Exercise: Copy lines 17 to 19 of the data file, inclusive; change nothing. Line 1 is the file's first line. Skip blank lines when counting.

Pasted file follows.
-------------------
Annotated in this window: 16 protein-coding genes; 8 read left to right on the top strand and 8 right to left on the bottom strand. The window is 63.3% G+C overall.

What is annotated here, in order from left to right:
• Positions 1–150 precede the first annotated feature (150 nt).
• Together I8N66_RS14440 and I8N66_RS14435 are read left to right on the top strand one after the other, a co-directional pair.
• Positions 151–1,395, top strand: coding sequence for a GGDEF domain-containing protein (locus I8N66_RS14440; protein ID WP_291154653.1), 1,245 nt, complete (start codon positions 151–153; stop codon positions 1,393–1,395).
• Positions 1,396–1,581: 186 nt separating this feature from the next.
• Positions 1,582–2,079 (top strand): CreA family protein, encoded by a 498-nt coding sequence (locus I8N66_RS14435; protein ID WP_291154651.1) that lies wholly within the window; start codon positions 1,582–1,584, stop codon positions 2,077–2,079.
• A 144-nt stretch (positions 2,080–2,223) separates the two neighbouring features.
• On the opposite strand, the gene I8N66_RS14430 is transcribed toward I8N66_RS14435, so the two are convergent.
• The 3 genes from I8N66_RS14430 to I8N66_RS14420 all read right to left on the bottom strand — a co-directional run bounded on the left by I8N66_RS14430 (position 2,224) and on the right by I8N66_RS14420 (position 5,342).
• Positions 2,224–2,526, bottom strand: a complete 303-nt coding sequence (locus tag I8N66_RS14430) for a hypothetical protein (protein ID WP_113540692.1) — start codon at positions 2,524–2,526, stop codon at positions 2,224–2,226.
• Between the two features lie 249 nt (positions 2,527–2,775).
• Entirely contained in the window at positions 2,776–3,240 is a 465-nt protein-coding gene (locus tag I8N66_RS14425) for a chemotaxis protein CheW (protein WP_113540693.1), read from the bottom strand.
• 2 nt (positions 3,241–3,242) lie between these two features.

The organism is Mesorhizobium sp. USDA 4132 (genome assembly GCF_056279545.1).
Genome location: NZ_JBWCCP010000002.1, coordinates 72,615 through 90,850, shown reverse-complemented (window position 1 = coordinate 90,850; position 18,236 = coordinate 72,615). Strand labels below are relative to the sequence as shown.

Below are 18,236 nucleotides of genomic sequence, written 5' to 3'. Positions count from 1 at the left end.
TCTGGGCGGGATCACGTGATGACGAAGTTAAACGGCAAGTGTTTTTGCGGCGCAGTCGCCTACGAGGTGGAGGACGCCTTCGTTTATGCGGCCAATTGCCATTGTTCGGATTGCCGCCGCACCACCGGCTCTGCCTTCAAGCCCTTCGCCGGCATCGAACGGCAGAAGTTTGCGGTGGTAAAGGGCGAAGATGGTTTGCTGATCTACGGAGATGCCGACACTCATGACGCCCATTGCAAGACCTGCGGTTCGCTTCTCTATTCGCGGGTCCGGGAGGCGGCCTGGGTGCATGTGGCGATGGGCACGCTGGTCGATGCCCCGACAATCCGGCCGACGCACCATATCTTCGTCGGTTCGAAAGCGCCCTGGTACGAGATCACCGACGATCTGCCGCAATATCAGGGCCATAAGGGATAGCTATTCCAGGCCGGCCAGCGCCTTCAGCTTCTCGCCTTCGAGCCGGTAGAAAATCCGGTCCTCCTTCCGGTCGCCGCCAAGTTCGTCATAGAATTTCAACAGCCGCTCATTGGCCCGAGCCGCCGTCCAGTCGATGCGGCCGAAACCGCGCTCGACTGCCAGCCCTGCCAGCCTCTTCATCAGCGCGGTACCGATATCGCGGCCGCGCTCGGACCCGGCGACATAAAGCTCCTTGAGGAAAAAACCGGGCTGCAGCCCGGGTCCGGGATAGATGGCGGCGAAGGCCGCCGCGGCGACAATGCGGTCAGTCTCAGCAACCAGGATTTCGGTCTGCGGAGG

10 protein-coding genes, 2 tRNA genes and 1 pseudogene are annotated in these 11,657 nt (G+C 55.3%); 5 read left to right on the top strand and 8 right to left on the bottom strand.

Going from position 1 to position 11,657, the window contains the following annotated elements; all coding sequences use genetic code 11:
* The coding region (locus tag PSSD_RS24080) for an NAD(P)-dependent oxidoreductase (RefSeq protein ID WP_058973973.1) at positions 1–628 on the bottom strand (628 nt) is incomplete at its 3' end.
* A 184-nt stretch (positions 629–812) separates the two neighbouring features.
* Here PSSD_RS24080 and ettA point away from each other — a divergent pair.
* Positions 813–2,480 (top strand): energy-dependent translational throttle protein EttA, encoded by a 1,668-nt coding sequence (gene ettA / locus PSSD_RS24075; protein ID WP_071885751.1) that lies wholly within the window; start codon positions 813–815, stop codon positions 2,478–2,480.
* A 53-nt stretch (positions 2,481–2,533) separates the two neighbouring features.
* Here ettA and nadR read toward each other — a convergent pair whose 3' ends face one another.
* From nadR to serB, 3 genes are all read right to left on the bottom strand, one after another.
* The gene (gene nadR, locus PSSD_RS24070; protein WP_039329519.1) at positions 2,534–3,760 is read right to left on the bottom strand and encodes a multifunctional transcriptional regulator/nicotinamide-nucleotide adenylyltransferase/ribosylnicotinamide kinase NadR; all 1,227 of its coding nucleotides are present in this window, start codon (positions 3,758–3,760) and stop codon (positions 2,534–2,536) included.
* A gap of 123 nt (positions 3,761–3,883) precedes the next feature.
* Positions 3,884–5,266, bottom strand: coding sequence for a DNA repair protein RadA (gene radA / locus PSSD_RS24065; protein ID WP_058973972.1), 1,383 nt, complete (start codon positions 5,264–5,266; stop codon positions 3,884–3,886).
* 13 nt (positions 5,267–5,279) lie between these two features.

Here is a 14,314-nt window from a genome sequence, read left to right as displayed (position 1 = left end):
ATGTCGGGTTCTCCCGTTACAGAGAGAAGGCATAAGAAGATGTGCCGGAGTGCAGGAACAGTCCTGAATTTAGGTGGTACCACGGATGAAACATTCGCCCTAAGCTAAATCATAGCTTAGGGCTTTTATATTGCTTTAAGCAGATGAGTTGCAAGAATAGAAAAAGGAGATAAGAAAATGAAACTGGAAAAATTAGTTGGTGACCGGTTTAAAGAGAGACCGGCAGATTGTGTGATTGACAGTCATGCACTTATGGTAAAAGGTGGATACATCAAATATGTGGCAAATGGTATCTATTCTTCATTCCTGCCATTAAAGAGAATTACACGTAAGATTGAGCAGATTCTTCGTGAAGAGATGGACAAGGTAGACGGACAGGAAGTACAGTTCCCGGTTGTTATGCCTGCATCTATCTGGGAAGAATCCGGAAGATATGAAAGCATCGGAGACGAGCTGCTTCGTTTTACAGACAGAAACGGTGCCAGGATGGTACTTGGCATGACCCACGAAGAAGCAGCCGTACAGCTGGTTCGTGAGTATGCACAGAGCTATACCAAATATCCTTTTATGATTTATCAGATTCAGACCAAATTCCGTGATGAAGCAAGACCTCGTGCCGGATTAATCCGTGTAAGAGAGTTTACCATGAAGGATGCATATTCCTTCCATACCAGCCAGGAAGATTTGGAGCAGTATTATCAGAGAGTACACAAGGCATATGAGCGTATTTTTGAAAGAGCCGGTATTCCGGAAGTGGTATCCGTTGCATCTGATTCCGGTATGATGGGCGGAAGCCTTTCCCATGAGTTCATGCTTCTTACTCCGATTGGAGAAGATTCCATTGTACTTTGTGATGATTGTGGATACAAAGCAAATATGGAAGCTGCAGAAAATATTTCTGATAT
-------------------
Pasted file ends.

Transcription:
Below are 18,236 nucleotides of genomic sequence, written 5' to 3'. Positions count from 1 at the left end.
TCTGGGCGGGATCACGTGATGACGAAGTTAAACGGCAAGTGTTTTTGCGGCGCAGTCGCCTACGAGGTGGAGGACGCCTTCGTTTATGCGGCCAATTGCCATTGTTCGGATTGCCGCCGCACCACCGGCTCTGCCTTCAAGCCCTTCGCCGGCATCGAACGGCAGAAGTTTGCGGTGGTAAAGGGCGAAGATGGTTTGCTGATCTACGGAGATGCCGACACTCATGACGCCCATTGCAAGACCTGCGGTTCGCTTCTCTATTCGCGGGTCCGGGAGGCGGCCTGGGTGCATGTGGCGATGGGCACGCTGGTCGATGCCCCGACAATCCGGCCGACGCACCATATCTTCGTCGGTTCGAAAGCGCCCTGGTACGAGATCACCGACGATCTGCCGCAATATCAGGGCCATAAGGGATAGCTATTCCAGGCCGGCCAGCGCCTTCAGCTTCTCGCCTTCGAGCCGGTAGAAAATCCGGTCCTCCTTCCGGTCGCCGCCAAGTTCGTCATAGAATTTCAACAGCCGCTCATTGGCCCGAGCCGCCGTCCAGTCGATGCGGCCGAAACCGCGCTCGACTGCCAGCCCTGCCAGCCTCTTCATCAGCGCGGTACCGATATCGCGGCCGCGCTCGGACCCGGCGACATAAAGCTCCTTGAGGAAAAAACCGGGCTGCAGCCCGGGTCCGGGATAGATGGCGGCGAAGGCCGCCGCGGCGACAATGCGGTCAGTCTCAGCAACCAGGATTTCGGTCTGCGGAGG

10 protein-coding genes, 2 tRNA genes and 1 pseudogene are annotated in these 11,657 nt (G+C 55.3%); 5 read left to right on the top strand and 8 right to left on the bottom strand.